About 400 people turned out last night to demand that state lawmakers make education off-limits in budget cuts needed to close the shortfall. The rally at St. Anne's Episcopal Church in Annapolis drew principals, teachers, parents, children and city schools chief Andr?s Alonso.
The rally was organized by the advocacy group Baltimoreans United in Leadership Development (BUILD) and its sister organizations: Action In Montgomery (AIM) and People Acting Together in Howard (PATH). The three groups announced the formation of a new organizing network, the Maryland Industrial Areas Foundation.
Besides asking that education be spared cuts, the groups want a third of any federal economic stimulus funds to be spent repairing and insulating schools and building recreation and community centers. They're also calling on the General Assembly to pass a law allowing mobile home owners in Howard County the opportunity to purchase the land where their dwellings sit before offering it to developers.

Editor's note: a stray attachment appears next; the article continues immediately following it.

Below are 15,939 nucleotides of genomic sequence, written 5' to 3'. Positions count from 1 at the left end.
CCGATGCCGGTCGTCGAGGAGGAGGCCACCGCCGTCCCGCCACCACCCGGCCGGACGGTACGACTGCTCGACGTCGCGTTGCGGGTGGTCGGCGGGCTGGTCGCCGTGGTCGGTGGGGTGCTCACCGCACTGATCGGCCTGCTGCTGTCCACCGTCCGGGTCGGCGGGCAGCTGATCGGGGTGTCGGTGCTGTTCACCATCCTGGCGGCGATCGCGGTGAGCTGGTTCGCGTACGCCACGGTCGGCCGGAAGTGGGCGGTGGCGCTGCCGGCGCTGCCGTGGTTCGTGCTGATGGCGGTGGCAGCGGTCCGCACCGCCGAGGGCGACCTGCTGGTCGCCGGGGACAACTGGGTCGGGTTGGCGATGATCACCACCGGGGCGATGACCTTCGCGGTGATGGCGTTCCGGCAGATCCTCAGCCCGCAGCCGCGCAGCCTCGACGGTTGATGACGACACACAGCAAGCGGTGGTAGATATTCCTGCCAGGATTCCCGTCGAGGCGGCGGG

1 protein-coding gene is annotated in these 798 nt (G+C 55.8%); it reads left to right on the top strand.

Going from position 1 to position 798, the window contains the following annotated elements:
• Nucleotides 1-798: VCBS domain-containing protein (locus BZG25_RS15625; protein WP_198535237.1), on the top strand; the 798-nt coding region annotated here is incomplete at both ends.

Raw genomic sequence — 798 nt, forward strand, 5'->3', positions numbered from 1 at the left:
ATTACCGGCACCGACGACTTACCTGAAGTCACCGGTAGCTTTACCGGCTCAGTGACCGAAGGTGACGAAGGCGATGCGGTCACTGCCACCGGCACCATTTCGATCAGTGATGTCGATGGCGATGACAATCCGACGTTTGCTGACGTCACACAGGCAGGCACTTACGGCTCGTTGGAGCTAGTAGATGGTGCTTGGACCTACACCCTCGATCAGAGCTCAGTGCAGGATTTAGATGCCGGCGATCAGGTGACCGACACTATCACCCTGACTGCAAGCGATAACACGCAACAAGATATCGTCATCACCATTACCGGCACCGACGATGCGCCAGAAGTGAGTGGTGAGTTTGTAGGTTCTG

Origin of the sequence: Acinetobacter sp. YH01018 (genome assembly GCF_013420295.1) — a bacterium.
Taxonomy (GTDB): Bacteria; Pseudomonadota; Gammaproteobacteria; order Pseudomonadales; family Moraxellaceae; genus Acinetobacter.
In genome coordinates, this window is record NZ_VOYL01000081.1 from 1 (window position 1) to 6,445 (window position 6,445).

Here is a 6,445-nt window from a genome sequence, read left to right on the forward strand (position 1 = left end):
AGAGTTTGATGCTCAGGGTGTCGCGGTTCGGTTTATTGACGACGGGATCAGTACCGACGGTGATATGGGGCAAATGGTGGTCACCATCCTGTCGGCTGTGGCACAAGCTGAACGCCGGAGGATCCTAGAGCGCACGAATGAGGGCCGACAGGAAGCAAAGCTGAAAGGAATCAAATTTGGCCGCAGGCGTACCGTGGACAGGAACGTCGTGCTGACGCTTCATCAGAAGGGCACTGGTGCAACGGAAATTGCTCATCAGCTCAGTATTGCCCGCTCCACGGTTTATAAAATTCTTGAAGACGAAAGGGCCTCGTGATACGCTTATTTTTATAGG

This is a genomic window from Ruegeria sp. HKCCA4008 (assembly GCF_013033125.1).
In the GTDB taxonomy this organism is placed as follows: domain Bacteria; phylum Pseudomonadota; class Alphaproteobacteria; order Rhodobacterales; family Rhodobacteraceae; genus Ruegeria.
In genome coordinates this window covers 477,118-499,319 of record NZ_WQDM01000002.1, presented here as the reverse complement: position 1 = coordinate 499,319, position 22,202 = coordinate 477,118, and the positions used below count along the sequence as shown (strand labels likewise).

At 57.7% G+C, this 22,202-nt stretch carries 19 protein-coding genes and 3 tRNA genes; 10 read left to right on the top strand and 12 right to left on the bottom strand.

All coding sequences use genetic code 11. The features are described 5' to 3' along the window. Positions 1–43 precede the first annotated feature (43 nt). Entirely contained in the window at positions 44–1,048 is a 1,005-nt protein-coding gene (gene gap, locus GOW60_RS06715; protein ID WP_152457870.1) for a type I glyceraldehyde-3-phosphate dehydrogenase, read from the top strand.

The Rev. Andrew Foster Connors of BUILD said he had heard that Gov. Martin O'Malley does not plan to cut education funds and might increase them. "If the governor wants to increase total education funding, then we applaud the governor tonight," he said.
Political leaders including Sen. Nathaniel J. McFadden and Del. Curtis S. Anderson, both Baltimore Democrats, vowed to support the groups' agenda. But Anderson told the crowd he would need their help to win the support of his colleagues. "There are still 170 more of us that we have to convince," he said.